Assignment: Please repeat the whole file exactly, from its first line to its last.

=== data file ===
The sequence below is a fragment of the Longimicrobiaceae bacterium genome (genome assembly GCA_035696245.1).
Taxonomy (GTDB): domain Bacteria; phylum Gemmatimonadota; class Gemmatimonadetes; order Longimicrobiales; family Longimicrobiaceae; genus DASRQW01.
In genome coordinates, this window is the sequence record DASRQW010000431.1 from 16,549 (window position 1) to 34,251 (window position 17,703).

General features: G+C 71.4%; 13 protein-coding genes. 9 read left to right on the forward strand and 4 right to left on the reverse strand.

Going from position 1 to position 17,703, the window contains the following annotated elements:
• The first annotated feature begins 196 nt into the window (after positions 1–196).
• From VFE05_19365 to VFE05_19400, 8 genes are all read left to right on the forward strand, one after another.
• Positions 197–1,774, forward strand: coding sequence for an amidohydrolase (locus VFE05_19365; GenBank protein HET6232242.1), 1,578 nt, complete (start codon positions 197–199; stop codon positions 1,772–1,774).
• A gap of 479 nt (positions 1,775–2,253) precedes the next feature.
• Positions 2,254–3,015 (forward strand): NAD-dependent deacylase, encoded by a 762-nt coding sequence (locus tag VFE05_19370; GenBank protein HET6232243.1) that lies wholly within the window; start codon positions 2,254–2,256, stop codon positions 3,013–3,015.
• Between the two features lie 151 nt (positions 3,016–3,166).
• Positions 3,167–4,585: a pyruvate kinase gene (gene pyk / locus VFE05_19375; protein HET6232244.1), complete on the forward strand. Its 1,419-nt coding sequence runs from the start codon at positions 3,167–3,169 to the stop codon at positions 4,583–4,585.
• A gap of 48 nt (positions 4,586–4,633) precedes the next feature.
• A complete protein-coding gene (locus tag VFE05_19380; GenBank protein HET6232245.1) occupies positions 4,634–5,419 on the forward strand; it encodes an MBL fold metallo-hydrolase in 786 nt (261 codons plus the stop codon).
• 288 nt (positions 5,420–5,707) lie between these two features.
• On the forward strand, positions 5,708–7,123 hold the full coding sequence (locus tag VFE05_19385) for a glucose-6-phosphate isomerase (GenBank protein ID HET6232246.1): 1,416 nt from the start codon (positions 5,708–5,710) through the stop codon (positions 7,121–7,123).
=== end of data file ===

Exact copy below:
The sequence below is a fragment of the Longimicrobiaceae bacterium genome (genome assembly GCA_035696245.1).
Taxonomy (GTDB): domain Bacteria; phylum Gemmatimonadota; class Gemmatimonadetes; order Longimicrobiales; family Longimicrobiaceae; genus DASRQW01.
In genome coordinates, this window is the sequence record DASRQW010000431.1 from 16,549 (window position 1) to 34,251 (window position 17,703).

General features: G+C 71.4%; 13 protein-coding genes. 9 read left to right on the forward strand and 4 right to left on the reverse strand.

Going from position 1 to position 17,703, the window contains the following annotated elements:
• The first annotated feature begins 196 nt into the window (after positions 1–196).
• From VFE05_19365 to VFE05_19400, 8 genes are all read left to right on the forward strand, one after another.
• Positions 197–1,774, forward strand: coding sequence for an amidohydrolase (locus VFE05_19365; GenBank protein HET6232242.1), 1,578 nt, complete (start codon positions 197–199; stop codon positions 1,772–1,774).
• A gap of 479 nt (positions 1,775–2,253) precedes the next feature.
• Positions 2,254–3,015 (forward strand): NAD-dependent deacylase, encoded by a 762-nt coding sequence (locus tag VFE05_19370; GenBank protein HET6232243.1) that lies wholly within the window; start codon positions 2,254–2,256, stop codon positions 3,013–3,015.
• Between the two features lie 151 nt (positions 3,016–3,166).
• Positions 3,167–4,585: a pyruvate kinase gene (gene pyk / locus VFE05_19375; protein HET6232244.1), complete on the forward strand. Its 1,419-nt coding sequence runs from the start codon at positions 3,167–3,169 to the stop codon at positions 4,583–4,585.
• A gap of 48 nt (positions 4,586–4,633) precedes the next feature.
• A complete protein-coding gene (locus tag VFE05_19380; GenBank protein HET6232245.1) occupies positions 4,634–5,419 on the forward strand; it encodes an MBL fold metallo-hydrolase in 786 nt (261 codons plus the stop codon).
• 288 nt (positions 5,420–5,707) lie between these two features.
• On the forward strand, positions 5,708–7,123 hold the full coding sequence (locus tag VFE05_19385) for a glucose-6-phosphate isomerase (GenBank protein ID HET6232246.1): 1,416 nt from the start codon (positions 5,708–5,710) through the stop codon (positions 7,121–7,123).